Thursday 16 June 2011

"Use the cycle path!" (here we go again)


The driver of this silver car LC10PYB has a number of excuses for nearly killing me.  He responded to the policeman who wrote to him that I was presenting an unneccesary hazard by not using the shared use cycle path alongside this road.  He was affronted that my presence caused him to have to move further into the offside lane (did he??) than was usually required to pass a bicycle.  He was not apparently to blame at all, as I should not have been there.  He reinforced these points by asserting that his passenger agreed with him.  According to the policeman, who forwarded these comments to me, he is not alone amongst the drivers whose carelessness I have reported in expressing those sentiments.  This is a motorist's mindset that ought, as I have explained in earlier posts, to have been dispelled finally by the quashing of the conviction of Daniel Cadden.

I have tried segregated cycling infrastructure.  I tried it again this week on my way back from a race at Hillingdon when I was willing to spin out at slow speed, but I just cannot see it as a sensible way of travelling a moderate to long distance in a reasonable time.

There is a shocking irony here; that motorists many of whom are highly antagonistic to any attempts to get them to slow down in built up areas or even in some cases hostile to attempts to enforce existing speed limits(and thereby unquestionably to save lives), consider it perfectly reasonable to expect cyclists to sacrifice speed and convenience just to get out of their way or (so some like the driver of LC10PYB imply) it is perfectly alright to endanger our lives by passing by at 50mph with a couple of feet to spare.


  1. Segregated cycle lane provision in this country is by and large bloody awful, bad surfaces in disrepair, those anti-motorbike barriers everywhere, dangerous junctions with roads, pedestrians meandering along them without even occasionally checking if there's a cyclist coming and as you note just s.l.o.w. Proper dutch style cycling infrastructure would be nice and I really hope we get it but until then I'll be using roads.

    Did the policeman rebuff the drivers comments or just say "oh that's alright then" do you know?

  2. Yes it is time we needed the cult of the The Sacred Driving Licence and started pressing for the law to be properly enforced on the roads, for the good of all.

  3. I was passed on a residential back street on Tuesday by a driver only an inch from my handlebars. When I caught up with him and asked him not to pass so close I got a stream of abusive swearing. Then he drove his car directly at me and proceeded to get out and physically assault me.
    My life had been put in danger, his was merely held up for a few seconds. Yet he was almost apoplectic with rage.
    I called the Police who informed me that 'an offence had not been committed' but they would go and 'have words' with the driver.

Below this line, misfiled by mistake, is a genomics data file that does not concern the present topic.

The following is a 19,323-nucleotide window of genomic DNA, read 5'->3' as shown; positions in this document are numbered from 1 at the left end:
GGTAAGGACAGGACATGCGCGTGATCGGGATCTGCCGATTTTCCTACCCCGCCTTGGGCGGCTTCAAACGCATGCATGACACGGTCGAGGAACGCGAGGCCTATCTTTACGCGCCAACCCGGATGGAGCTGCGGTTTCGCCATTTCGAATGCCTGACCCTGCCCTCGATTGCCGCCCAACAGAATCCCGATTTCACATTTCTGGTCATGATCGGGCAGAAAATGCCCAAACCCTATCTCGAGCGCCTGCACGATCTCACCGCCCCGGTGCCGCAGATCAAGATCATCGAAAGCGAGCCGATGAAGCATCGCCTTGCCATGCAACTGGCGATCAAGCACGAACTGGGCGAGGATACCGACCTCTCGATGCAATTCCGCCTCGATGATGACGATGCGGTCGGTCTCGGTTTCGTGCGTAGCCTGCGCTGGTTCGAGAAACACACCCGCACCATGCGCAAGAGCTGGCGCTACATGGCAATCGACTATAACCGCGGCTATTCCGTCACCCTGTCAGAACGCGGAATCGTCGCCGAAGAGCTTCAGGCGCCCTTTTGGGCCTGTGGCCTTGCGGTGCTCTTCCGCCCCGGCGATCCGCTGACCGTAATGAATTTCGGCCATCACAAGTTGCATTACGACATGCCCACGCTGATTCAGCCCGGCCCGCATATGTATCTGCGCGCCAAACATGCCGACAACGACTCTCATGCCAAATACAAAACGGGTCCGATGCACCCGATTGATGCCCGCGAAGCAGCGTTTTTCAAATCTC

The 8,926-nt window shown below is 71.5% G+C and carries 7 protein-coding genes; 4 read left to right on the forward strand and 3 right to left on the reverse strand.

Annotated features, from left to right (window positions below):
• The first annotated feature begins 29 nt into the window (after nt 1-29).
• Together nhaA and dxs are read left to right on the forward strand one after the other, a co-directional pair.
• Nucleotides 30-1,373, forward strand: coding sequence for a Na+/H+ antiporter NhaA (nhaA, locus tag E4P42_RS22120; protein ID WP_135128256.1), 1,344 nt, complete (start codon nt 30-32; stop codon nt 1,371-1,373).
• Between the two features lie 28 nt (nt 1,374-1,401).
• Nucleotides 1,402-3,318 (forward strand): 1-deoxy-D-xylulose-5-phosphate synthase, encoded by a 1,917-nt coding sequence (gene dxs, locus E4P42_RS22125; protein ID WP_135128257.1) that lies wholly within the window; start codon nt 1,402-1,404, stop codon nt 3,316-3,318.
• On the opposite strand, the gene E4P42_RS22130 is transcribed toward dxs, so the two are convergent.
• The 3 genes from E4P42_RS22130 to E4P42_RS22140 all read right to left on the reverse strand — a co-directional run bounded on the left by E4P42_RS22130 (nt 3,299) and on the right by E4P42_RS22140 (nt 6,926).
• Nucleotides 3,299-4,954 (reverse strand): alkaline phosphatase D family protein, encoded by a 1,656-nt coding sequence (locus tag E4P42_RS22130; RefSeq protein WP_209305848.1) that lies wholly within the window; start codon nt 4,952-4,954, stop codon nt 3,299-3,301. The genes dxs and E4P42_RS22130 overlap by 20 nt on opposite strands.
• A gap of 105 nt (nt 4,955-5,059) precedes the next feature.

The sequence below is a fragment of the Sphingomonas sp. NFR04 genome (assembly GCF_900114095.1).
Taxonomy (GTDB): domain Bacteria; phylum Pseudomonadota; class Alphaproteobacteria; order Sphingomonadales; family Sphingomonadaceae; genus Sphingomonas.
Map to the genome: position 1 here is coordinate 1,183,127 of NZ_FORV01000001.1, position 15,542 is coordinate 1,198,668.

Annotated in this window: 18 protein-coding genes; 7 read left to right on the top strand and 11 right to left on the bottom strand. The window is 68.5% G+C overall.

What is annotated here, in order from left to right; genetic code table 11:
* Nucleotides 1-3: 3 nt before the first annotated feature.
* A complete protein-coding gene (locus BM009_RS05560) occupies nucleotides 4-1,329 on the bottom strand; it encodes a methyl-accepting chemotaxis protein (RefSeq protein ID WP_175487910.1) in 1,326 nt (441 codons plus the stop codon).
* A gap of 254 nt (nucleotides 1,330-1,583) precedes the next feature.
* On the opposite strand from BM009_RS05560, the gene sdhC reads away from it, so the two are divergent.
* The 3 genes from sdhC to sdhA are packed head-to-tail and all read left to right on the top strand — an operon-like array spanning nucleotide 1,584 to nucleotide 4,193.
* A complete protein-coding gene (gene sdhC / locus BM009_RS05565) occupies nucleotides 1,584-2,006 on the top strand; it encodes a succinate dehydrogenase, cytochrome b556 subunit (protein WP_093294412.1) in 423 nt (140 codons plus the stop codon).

The fact that I was assaulted and he had caused a public order offence were not dealt with even though we had witnesses from the shop outside which it happened who also informed us there were CCTV cameras covering the scene!

  4. Donk and a few others have asked me about the policeman's response. He emailed me as follows:

    "I have had a reply from the driver who responds with four points which
    The cyclist was causing a hazard by cycling in the middle of the inside lane of the dual carriageway, thus causing me to move further into the outside lane than usually neccessary when I over took him.
    There was a passenger in my car who also witnessed this individuals erratic cycling.
    This individual was causing an unecessary hazard by being in the dual carriageway when there is a dedicated cycle lane on the pavement next to him.
    I would question his allegation that I caused him to 'struggle to keep control of the bicycle' as this individual was composed enough to shout abus at me and memorise my registration.
    [The police officer then continues]..Point 1 and point 2 have also been mentioned by other drivers. I have offered to send a copy of the video clip to this driver to show how close the vehicles were.
    I am sure the comments are of interest."
    The officer is a cyclist and generally supportive so I am not sure how much to read into the last sentence. I replied but have had no further response.

  5. Bournemouthcyclist, I am sorry that you too have been subject to both the assault and an unacceptable police response. I have been there myself with a motorist whom the Thames Valley Police chose to caution. Some other forces, noteably Greater Manchester, appear to be better. The increasing problem of violence on the roads directed at cyclists needs a firm crackdown.

  6. Rule 163 clearly states to give room to vunerable road users. This is the only issue here.

    I fear it's another case of a vexed car driver 'punishing' a cyclist for having the temerity to use the road rather than some poorly designed cycling farcility :( a worrying trend!

  7. UNTIL more Police Officers get back on the beat in Uniform or plain clothes , the motoring [ublic will treat "cyclists" as obstructions !
    Just finished with the Tour de Suisse where i was told by the head of the "Wurth Sponsors Organisation" that cyclists "were a bloody nuisance by interfering with their passage on the route of the TDS whilst they were working to give their clients a "good time" demonstrates that even those employed in the Cycling Industry do not think about "Cyclists' Safety"!